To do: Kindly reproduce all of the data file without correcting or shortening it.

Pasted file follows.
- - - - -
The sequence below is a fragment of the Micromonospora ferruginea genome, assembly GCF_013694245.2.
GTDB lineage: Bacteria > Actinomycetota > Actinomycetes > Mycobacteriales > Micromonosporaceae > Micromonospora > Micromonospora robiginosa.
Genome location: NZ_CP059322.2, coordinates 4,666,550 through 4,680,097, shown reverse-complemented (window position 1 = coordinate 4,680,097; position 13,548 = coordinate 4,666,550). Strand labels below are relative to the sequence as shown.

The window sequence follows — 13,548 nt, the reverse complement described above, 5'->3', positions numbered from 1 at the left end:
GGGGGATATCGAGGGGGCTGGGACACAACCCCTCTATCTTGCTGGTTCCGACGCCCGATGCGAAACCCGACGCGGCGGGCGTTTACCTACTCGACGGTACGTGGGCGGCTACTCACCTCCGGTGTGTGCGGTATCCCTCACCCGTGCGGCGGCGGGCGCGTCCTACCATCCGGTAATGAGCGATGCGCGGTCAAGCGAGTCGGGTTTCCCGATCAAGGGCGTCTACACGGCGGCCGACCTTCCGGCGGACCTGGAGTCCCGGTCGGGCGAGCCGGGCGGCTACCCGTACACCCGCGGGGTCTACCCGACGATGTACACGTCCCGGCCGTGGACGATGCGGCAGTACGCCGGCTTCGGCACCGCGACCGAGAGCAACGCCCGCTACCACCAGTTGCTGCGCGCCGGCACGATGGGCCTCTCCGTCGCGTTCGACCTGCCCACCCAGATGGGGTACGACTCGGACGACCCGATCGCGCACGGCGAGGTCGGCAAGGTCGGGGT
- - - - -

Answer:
The sequence below is a fragment of the Micromonospora ferruginea genome, assembly GCF_013694245.2.
GTDB lineage: Bacteria > Actinomycetota > Actinomycetes > Mycobacteriales > Micromonosporaceae > Micromonospora > Micromonospora robiginosa.
Genome location: NZ_CP059322.2, coordinates 4,666,550 through 4,680,097, shown reverse-complemented (window position 1 = coordinate 4,680,097; position 13,548 = coordinate 4,666,550). Strand labels below are relative to the sequence as shown.

The window sequence follows — 13,548 nt, the reverse complement described above, 5'->3', positions numbered from 1 at the left end:
GGGGGATATCGAGGGGGCTGGGACACAACCCCTCTATCTTGCTGGTTCCGACGCCCGATGCGAAACCCGACGCGGCGGGCGTTTACCTACTCGACGGTACGTGGGCGGCTACTCACCTCCGGTGTGTGCGGTATCCCTCACCCGTGCGGCGGCGGGCGCGTCCTACCATCCGGTAATGAGCGATGCGCGGTCAAGCGAGTCGGGTTTCCCGATCAAGGGCGTCTACACGGCGGCCGACCTTCCGGCGGACCTGGAGTCCCGGTCGGGCGAGCCGGGCGGCTACCCGTACACCCGCGGGGTCTACCCGACGATGTACACGTCCCGGCCGTGGACGATGCGGCAGTACGCCGGCTTCGGCACCGCGACCGAGAGCAACGCCCGCTACCACCAGTTGCTGCGCGCCGGCACGATGGGCCTCTCCGTCGCGTTCGACCTGCCCACCCAGATGGGGTACGACTCGGACGACCCGATCGCGCACGGCGAGGTCGGCAAGGTCGGGGT